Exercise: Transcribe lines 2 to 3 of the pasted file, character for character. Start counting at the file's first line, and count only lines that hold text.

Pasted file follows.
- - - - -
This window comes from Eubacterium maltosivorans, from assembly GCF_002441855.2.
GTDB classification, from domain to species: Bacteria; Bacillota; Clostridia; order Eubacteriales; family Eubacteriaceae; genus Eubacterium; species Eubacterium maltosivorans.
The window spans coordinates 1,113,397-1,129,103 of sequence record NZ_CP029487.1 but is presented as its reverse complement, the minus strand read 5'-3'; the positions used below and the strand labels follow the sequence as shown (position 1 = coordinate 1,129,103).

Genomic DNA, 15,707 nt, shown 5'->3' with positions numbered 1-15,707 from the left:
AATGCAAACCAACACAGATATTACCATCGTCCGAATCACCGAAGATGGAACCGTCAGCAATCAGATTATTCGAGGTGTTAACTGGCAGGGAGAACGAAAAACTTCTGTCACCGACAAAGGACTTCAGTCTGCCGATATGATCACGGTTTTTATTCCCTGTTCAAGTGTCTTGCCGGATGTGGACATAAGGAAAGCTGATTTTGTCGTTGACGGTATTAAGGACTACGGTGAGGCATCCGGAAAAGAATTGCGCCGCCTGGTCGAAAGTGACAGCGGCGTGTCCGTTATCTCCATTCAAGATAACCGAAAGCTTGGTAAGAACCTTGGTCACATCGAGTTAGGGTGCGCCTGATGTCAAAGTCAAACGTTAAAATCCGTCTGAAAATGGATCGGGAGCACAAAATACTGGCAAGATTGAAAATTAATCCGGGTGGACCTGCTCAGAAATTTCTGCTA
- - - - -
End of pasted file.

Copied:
GTDB classification, from domain to species: Bacteria; Bacillota; Clostridia; order Eubacteriales; family Eubacteriaceae; genus Eubacterium; species Eubacterium maltosivorans.
The window spans coordinates 1,113,397-1,129,103 of sequence record NZ_CP029487.1 but is presented as its reverse complement, the minus strand read 5'-3'; the positions used below and the strand labels follow the sequence as shown (position 1 = coordinate 1,129,103).